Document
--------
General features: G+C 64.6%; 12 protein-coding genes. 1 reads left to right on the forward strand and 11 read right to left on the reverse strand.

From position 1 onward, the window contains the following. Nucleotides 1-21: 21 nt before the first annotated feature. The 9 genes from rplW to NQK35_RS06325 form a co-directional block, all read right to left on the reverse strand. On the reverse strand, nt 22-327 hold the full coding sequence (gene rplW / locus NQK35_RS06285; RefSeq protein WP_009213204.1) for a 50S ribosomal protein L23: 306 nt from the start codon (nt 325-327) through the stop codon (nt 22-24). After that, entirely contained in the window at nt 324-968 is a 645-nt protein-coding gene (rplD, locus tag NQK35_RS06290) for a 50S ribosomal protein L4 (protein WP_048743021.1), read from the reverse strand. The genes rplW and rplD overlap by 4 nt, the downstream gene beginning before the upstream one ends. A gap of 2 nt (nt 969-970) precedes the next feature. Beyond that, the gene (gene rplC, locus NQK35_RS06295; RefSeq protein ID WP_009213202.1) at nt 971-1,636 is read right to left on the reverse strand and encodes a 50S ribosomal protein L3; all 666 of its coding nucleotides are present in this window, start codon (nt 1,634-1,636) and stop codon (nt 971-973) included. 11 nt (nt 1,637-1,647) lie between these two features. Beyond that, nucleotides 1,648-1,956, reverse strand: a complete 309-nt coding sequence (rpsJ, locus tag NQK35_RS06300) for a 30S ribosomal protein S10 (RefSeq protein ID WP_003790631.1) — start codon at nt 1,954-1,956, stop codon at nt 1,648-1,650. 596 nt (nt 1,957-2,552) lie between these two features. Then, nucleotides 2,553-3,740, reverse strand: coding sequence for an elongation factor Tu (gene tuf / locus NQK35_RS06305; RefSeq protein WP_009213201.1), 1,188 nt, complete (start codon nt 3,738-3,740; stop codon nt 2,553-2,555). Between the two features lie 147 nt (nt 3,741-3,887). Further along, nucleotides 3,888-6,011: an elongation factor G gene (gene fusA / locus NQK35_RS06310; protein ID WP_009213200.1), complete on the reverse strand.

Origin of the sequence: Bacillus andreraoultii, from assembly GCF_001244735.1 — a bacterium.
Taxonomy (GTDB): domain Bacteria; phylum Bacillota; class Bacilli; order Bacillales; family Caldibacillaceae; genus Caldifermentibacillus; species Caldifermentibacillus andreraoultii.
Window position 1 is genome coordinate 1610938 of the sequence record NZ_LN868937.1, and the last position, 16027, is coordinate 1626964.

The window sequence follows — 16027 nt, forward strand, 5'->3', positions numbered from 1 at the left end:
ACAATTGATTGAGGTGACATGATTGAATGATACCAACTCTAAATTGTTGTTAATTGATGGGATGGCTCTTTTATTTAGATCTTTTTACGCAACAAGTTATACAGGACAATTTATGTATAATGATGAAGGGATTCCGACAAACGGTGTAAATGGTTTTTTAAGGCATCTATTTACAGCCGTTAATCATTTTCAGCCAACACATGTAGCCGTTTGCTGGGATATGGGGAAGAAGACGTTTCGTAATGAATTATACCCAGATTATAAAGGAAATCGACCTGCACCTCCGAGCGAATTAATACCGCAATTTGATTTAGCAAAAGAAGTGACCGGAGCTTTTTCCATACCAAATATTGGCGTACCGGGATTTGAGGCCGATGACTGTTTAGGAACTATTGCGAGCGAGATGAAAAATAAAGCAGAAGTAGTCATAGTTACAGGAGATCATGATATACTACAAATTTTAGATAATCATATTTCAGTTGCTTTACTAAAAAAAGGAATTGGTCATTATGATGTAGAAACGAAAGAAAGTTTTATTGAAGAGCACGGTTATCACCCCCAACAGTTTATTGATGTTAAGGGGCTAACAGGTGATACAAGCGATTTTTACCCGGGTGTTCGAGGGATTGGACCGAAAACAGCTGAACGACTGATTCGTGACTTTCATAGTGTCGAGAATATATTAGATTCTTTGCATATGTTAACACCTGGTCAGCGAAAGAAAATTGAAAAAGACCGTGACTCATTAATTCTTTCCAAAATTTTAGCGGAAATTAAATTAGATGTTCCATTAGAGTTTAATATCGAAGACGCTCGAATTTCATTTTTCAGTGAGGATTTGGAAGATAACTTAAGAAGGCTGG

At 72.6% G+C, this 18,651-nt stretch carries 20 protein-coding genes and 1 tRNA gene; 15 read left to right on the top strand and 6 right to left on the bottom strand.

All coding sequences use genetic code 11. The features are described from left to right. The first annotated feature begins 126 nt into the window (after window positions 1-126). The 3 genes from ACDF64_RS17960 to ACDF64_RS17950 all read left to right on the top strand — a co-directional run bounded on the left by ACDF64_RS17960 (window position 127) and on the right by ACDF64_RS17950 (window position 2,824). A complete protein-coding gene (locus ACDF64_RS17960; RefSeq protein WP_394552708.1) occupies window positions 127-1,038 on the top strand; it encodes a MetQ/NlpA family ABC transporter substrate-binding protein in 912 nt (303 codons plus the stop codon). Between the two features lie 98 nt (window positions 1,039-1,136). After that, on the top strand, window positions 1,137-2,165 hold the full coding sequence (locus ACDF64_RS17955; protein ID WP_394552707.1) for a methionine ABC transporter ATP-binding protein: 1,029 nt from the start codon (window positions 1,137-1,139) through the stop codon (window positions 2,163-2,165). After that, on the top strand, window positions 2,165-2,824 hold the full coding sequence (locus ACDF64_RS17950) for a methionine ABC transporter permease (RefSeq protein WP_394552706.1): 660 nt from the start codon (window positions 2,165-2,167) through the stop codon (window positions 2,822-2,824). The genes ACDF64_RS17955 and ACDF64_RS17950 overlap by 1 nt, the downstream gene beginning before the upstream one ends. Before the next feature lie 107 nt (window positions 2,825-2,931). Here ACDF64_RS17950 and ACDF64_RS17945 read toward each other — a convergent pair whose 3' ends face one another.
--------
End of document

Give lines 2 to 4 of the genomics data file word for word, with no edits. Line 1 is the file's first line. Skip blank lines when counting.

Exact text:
From position 1 onward, the window contains the following. Nucleotides 1-21: 21 nt before the first annotated feature. The 9 genes from rplW to NQK35_RS06325 form a co-directional block, all read right to left on the reverse strand. On the reverse strand, nt 22-327 hold the full coding sequence (gene rplW / locus NQK35_RS06285; RefSeq protein WP_009213204.1) for a 50S ribosomal protein L23: 306 nt from the start codon (nt 325-327) through the stop codon (nt 22-24). After that, entirely contained in the window at nt 324-968 is a 645-nt protein-coding gene (rplD, locus tag NQK35_RS06290) for a 50S ribosomal protein L4 (protein WP_048743021.1), read from the reverse strand. The genes rplW and rplD overlap by 4 nt, the downstream gene beginning before the upstream one ends. A gap of 2 nt (nt 969-970) precedes the next feature. Beyond that, the gene (gene rplC, locus NQK35_RS06295; RefSeq protein ID WP_009213202.1) at nt 971-1,636 is read right to left on the reverse strand and encodes a 50S ribosomal protein L3; all 666 of its coding nucleotides are present in this window, start codon (nt 1,634-1,636) and stop codon (nt 971-973) included. 11 nt (nt 1,637-1,647) lie between these two features. Beyond that, nucleotides 1,648-1,956, reverse strand: a complete 309-nt coding sequence (rpsJ, locus tag NQK35_RS06300) for a 30S ribosomal protein S10 (RefSeq protein ID WP_003790631.1) — start codon at nt 1,954-1,956, stop codon at nt 1,648-1,650. 596 nt (nt 1,957-2,552) lie between these two features. Then, nucleotides 2,553-3,740, reverse strand: coding sequence for an elongation factor Tu (gene tuf / locus NQK35_RS06305; RefSeq protein WP_009213201.1), 1,188 nt, complete (start codon nt 3,738-3,740; stop codon nt 2,553-2,555). Between the two features lie 147 nt (nt 3,741-3,887). Further along, nucleotides 3,888-6,011: an elongation factor G gene (gene fusA / locus NQK35_RS06310; protein ID WP_009213200.1), complete on the reverse strand.

Origin of the sequence: Bacillus andreraoultii, from assembly GCF_001244735.1 — a bacterium.
Taxonomy (GTDB): domain Bacteria; phylum Bacillota; class Bacilli; order Bacillales; family Caldibacillaceae; genus Caldifermentibacillus; species Caldifermentibacillus andreraoultii.